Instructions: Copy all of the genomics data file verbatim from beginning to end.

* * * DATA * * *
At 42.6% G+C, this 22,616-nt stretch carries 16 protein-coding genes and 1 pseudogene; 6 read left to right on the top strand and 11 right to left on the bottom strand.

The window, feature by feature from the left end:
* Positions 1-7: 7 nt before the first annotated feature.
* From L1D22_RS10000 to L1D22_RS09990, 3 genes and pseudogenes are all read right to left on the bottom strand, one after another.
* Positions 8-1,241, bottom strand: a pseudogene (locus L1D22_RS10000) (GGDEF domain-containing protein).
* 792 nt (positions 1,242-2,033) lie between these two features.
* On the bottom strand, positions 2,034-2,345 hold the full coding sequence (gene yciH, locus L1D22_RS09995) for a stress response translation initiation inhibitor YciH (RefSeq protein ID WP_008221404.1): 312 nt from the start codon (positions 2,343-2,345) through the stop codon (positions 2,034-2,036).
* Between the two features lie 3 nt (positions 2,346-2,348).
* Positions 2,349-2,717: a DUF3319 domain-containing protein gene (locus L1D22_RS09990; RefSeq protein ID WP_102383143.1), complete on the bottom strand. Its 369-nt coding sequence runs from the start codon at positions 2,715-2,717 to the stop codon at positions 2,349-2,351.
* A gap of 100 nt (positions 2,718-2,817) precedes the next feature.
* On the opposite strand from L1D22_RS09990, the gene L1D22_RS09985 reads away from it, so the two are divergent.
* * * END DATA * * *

At 42.6% G+C, this 22,616-nt stretch carries 16 protein-coding genes and 1 pseudogene; 6 read left to right on the top strand and 11 right to left on the bottom strand.

The window, feature by feature from the left end:
* Positions 1-7: 7 nt before the first annotated feature.
* From L1D22_RS10000 to L1D22_RS09990, 3 genes and pseudogenes are all read right to left on the bottom strand, one after another.
* Positions 8-1,241, bottom strand: a pseudogene (locus L1D22_RS10000) (GGDEF domain-containing protein).
* 792 nt (positions 1,242-2,033) lie between these two features.
* On the bottom strand, positions 2,034-2,345 hold the full coding sequence (gene yciH, locus L1D22_RS09995) for a stress response translation initiation inhibitor YciH (RefSeq protein ID WP_008221404.1): 312 nt from the start codon (positions 2,343-2,345) through the stop codon (positions 2,034-2,036).
* Between the two features lie 3 nt (positions 2,346-2,348).
* Positions 2,349-2,717: a DUF3319 domain-containing protein gene (locus L1D22_RS09990; RefSeq protein ID WP_102383143.1), complete on the bottom strand. Its 369-nt coding sequence runs from the start codon at positions 2,715-2,717 to the stop codon at positions 2,349-2,351.
* A gap of 100 nt (positions 2,718-2,817) precedes the next feature.
* On the opposite strand from L1D22_RS09990, the gene L1D22_RS09985 reads away from it, so the two are divergent.